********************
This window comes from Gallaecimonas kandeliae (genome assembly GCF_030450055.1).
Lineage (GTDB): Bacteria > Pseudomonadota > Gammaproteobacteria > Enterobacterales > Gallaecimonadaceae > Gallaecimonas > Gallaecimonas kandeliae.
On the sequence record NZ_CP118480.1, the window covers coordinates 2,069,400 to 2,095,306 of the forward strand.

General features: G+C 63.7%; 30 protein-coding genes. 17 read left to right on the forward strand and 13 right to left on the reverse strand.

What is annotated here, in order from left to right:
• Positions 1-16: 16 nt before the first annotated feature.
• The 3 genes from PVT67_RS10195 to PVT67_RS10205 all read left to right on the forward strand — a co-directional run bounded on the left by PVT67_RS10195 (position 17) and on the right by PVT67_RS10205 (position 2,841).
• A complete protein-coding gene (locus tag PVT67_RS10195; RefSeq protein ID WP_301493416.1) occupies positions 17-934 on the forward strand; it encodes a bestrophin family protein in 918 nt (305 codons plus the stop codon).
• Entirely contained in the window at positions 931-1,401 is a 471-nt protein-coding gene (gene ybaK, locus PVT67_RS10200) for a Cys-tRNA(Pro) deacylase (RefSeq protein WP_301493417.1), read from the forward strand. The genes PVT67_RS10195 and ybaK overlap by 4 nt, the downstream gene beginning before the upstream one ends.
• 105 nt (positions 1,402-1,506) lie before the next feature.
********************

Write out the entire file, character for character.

This window comes from Gallaecimonas kandeliae (genome assembly GCF_030450055.1).
Lineage (GTDB): Bacteria > Pseudomonadota > Gammaproteobacteria > Enterobacterales > Gallaecimonadaceae > Gallaecimonas > Gallaecimonas kandeliae.
On the sequence record NZ_CP118480.1, the window covers coordinates 2,069,400 to 2,095,306 of the forward strand.

General features: G+C 63.7%; 30 protein-coding genes. 17 read left to right on the forward strand and 13 right to left on the reverse strand.

What is annotated here, in order from left to right:
• Positions 1-16: 16 nt before the first annotated feature.
• The 3 genes from PVT67_RS10195 to PVT67_RS10205 all read left to right on the forward strand — a co-directional run bounded on the left by PVT67_RS10195 (position 17) and on the right by PVT67_RS10205 (position 2,841).
• A complete protein-coding gene (locus tag PVT67_RS10195; RefSeq protein ID WP_301493416.1) occupies positions 17-934 on the forward strand; it encodes a bestrophin family protein in 918 nt (305 codons plus the stop codon).
• Entirely contained in the window at positions 931-1,401 is a 471-nt protein-coding gene (gene ybaK, locus PVT67_RS10200) for a Cys-tRNA(Pro) deacylase (RefSeq protein WP_301493417.1), read from the forward strand. The genes PVT67_RS10195 and ybaK overlap by 4 nt, the downstream gene beginning before the upstream one ends.
• 105 nt (positions 1,402-1,506) lie before the next feature.